Well-educated at Oʻahu College and St. Alban’s College, the predecessors of Punahou and ʻIolani schools, respectively, they continued their pursuit of learning in America at San Mateo, California. The boys were excellent students at Saint Matthew’s Hall Military School, so they frequently had leisure time.
In one memorable outing during the summer of 1885, they secured redwood planks and visited a nearby mill to have papa heʻenalu (surfboards) fashioned. When these three handsome, kolohe Hawaiian princes took to the freezing waters at the Santa Cruz shore during vacation, they drew a massive crowd who had never seen “wave sliding” – heʻenalu – before. Today, a memorial plaque stands at the beach to commemorate the young surfing princes. The brothers would also introduce surfing to Europe during a similar vacation jaunt to Bridlington, Yorkshire, in England.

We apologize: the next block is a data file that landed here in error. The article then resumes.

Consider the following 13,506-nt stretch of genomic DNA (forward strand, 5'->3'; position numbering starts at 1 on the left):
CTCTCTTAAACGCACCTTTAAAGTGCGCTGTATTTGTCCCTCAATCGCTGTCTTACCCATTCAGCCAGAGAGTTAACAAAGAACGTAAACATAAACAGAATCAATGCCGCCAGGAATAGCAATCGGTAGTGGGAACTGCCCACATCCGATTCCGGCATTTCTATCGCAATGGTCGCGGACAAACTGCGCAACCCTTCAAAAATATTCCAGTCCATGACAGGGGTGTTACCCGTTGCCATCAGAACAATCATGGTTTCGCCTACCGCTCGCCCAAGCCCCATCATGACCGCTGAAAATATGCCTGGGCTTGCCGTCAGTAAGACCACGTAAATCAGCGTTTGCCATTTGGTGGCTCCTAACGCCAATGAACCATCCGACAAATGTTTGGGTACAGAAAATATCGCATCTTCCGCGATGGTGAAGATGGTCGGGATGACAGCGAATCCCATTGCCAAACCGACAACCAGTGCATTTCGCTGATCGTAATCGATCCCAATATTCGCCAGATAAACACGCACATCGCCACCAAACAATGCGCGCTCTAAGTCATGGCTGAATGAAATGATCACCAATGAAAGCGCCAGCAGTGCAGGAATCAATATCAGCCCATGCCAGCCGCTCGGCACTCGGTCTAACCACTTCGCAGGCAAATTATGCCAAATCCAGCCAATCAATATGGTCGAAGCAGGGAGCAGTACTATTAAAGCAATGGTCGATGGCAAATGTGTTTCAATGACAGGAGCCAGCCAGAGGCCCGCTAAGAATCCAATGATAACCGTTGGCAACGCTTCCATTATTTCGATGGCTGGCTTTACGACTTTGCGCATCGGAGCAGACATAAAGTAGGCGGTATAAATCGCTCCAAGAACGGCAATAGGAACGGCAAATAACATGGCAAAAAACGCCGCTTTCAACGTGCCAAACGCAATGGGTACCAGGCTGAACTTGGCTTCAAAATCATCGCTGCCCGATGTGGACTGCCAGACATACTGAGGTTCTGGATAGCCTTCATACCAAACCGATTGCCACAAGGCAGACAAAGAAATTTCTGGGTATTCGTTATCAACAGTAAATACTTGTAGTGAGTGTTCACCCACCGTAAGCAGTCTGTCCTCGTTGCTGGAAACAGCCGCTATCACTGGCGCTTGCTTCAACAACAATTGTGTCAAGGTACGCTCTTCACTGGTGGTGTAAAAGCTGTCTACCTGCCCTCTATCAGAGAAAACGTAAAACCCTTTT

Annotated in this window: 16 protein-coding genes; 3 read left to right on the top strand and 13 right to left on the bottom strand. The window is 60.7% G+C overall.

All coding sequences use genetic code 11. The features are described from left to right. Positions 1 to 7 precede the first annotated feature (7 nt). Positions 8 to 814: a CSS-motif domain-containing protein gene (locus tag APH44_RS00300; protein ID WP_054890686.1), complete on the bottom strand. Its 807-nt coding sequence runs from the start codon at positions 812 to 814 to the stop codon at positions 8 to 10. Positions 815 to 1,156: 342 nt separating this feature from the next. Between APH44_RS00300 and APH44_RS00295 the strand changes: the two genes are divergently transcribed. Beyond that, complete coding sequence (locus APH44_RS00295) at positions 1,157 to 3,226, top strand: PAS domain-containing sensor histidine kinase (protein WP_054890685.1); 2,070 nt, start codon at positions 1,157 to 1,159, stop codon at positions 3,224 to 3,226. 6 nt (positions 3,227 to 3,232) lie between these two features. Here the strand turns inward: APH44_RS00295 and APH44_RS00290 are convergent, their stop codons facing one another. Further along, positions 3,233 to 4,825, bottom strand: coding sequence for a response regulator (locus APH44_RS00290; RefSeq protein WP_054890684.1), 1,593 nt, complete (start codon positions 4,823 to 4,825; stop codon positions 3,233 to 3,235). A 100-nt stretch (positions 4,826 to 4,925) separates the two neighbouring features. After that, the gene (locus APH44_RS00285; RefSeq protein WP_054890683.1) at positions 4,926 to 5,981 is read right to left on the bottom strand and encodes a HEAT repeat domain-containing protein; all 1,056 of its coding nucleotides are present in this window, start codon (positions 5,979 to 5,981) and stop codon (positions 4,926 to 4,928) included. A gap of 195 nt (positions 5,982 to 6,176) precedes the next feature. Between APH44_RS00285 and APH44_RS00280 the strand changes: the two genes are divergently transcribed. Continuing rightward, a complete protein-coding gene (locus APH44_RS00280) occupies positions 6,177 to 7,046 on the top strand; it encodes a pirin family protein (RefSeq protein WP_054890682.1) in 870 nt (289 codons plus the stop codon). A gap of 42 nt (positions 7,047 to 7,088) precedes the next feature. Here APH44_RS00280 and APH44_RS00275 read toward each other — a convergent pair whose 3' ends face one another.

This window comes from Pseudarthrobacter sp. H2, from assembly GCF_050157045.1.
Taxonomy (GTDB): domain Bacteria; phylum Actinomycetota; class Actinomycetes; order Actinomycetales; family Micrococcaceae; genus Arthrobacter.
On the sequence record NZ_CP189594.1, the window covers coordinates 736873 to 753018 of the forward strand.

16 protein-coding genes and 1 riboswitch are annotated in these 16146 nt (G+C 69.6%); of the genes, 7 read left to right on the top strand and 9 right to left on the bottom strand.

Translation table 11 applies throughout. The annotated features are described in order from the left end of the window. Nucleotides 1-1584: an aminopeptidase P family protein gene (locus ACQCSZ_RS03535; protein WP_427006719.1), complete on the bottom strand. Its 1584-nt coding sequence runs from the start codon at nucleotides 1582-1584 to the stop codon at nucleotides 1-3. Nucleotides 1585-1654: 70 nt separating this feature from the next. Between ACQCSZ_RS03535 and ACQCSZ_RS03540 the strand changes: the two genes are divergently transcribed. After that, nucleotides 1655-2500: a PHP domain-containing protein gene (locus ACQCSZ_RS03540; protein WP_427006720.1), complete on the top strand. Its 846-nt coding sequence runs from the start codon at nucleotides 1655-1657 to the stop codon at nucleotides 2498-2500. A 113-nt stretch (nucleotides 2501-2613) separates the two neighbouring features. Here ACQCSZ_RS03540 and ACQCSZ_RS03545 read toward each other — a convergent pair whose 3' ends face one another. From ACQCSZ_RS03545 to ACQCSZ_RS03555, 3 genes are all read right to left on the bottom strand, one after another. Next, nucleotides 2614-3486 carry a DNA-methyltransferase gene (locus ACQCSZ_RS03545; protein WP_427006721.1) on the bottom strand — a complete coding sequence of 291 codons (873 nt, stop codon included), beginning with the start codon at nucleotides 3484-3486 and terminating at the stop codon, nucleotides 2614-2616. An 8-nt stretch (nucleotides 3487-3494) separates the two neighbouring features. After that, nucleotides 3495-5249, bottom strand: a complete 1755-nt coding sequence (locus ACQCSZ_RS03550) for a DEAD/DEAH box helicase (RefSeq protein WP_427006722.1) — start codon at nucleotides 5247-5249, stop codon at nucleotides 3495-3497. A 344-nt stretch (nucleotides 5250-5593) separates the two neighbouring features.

Life for the young royals was impacted by treacherous events in Hawaiʻi. When the kingdom government led by their aunt, Queen Liliʻuokalani, was overthrown in 1893, Kūhiō’s elder brother, Edward Abnel Keliʻiahonui, had already passed. Two years later in 1895 at the age of 24, Prince Kūhiō was arrested and imprisoned at Oʻahu Jail in Iwilei for crimes of treason against the self-proclaimed republic, for his participation in the failed “Wilcox” Rebellion. Queen Liliʻuokalani was imprisoned at the same time – her jail cell was at ʻIolani Palace, in the former bedroom of the three princes.